It’s possible for the above scenarios to line up, so that an author is commissioned to write precisely the type of book she would have written for herself, out of sheer passion or madness, even if no such commercial impetus existed. Or maybe a contract is offered for a “dream” project, like writing in a franchise near and dear to the reader’s heart. For writers with long, commercially successful careers, opportunities for “artistic exploration” may be available, though there are often strings attached (“You can write X, if you deliver Y as well”). For writers of series, the desire by fans for another installment may be enough motivation for the writer. Alternately, the writer may grow weary of the whole affair: see the fictional Paul Sheldon in Stephen King’s Misery.

If a writer’s primary reader of the book is him or herself, then there is, by definition, a narrow vision of the book’s readership, at least in the conceptual or creative stages. That’s fine. If a writer is hoping to reach a particular readership familiar with or even loyal to a previously imagined world or existing franchise, the intended readership will be a lot larger. Many books, I think, are created in an in-between landscape, where the writer’s overall voice or style or aesthetic may have become enough of a “brand” for the readers simply to want something else by that same author, or perhaps a writer has aspirations for the types of readers a book should attract, but those hopes are remolded as the book begins to take shape, and then only partially fulfilled when it’s released into the wild.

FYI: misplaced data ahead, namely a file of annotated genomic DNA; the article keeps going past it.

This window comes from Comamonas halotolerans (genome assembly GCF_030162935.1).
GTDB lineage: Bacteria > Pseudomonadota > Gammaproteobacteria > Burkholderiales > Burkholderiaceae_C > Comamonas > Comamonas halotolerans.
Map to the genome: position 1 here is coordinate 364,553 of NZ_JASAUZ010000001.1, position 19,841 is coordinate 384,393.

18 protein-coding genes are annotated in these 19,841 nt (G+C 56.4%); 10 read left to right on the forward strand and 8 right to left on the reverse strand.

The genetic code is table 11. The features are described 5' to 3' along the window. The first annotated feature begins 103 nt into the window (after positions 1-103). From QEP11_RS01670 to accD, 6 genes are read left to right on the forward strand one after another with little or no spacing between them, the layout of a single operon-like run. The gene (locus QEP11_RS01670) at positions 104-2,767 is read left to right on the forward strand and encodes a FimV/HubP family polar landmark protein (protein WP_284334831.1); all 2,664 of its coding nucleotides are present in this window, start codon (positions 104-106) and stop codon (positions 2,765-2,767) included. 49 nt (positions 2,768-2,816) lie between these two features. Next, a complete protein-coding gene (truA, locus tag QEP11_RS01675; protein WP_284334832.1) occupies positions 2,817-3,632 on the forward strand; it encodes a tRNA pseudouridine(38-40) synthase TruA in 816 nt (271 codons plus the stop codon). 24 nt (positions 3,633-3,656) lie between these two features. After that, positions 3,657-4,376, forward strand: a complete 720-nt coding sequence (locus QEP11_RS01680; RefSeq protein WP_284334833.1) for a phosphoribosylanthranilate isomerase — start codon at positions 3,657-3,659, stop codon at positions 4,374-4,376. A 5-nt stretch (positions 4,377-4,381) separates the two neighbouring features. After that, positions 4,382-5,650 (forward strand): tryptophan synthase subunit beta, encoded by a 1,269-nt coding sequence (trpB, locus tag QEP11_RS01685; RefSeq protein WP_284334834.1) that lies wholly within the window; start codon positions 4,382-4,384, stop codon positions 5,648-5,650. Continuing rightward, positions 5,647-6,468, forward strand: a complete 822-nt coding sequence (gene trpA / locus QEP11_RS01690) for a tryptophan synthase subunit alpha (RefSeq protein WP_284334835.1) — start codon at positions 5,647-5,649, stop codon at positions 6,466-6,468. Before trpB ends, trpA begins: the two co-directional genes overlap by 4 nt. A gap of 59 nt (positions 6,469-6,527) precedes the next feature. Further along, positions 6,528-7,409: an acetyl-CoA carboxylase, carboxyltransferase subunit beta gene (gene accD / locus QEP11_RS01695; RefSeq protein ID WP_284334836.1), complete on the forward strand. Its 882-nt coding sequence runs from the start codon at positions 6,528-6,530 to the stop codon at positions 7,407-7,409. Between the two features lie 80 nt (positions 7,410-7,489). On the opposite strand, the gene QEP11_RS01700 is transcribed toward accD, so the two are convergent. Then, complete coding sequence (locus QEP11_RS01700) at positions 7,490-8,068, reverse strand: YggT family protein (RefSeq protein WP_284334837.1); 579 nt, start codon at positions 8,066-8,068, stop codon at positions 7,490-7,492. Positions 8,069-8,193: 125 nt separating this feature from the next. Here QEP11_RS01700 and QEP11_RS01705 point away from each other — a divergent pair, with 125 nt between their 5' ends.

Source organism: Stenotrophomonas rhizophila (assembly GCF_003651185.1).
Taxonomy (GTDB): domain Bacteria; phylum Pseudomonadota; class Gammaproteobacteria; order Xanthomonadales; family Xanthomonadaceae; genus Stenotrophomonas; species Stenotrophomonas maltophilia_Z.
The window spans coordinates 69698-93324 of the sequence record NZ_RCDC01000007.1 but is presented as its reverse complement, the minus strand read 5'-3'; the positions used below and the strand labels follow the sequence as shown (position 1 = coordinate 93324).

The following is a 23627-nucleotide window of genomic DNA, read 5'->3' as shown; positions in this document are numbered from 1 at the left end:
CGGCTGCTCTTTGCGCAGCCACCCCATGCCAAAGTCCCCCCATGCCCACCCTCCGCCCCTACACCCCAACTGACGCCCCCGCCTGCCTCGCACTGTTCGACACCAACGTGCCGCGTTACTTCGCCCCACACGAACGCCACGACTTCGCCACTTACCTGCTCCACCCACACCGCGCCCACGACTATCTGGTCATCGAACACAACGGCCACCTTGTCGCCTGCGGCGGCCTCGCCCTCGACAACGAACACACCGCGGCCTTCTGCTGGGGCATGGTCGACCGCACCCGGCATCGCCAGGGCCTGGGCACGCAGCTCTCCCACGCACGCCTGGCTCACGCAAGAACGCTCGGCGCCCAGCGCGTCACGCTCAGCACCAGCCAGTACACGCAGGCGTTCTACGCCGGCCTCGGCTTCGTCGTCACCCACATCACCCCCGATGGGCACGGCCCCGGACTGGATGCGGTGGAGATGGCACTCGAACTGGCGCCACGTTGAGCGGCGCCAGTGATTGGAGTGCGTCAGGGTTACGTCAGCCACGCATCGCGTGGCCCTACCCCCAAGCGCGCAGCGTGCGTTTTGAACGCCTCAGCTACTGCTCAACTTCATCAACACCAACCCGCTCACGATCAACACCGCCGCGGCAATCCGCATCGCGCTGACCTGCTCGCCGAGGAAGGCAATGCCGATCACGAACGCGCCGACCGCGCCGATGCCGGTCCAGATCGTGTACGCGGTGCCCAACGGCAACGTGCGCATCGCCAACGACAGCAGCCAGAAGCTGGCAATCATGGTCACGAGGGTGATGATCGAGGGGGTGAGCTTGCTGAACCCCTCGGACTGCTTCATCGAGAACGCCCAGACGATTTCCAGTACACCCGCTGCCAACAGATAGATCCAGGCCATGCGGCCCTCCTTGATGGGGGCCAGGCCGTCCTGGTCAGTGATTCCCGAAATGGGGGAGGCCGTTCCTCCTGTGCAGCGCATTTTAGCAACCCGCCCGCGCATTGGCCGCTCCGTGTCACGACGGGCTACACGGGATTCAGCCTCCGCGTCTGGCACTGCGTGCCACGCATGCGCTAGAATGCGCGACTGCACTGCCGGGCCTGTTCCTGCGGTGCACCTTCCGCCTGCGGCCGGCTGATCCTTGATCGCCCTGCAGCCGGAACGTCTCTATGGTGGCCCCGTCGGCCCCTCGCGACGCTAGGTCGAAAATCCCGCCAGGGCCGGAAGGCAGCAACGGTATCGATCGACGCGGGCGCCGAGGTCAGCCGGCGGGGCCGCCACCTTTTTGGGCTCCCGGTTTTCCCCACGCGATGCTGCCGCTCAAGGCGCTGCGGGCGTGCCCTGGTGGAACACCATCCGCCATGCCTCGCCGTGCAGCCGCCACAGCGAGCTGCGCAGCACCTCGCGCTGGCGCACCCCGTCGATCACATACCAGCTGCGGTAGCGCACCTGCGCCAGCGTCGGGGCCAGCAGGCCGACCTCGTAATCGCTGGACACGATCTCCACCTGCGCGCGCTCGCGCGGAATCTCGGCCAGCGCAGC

In the case of Traveler of Worlds, my book of interviews with science fiction Grand Master Robert Silverberg, I wanted to create a document that would provide insight into Silverberg’s mind. As a result, my hoped-for readership is folks who are interested in the mind of a legendary science fiction writer, one deeply respected and admired by his peers, a writer who has helped mold and redefine the very genre he’s been a part of. But Silverberg is such an articulate, erudite person that the categories of reader multiply. In the book he shares his detailed thoughts on subjects like art, history, movies, food, travel, the writing life and the ageing process. Not entirely surprisingly, then, I’ve had people with little interest in science fiction tell me they’ve enjoyed the book.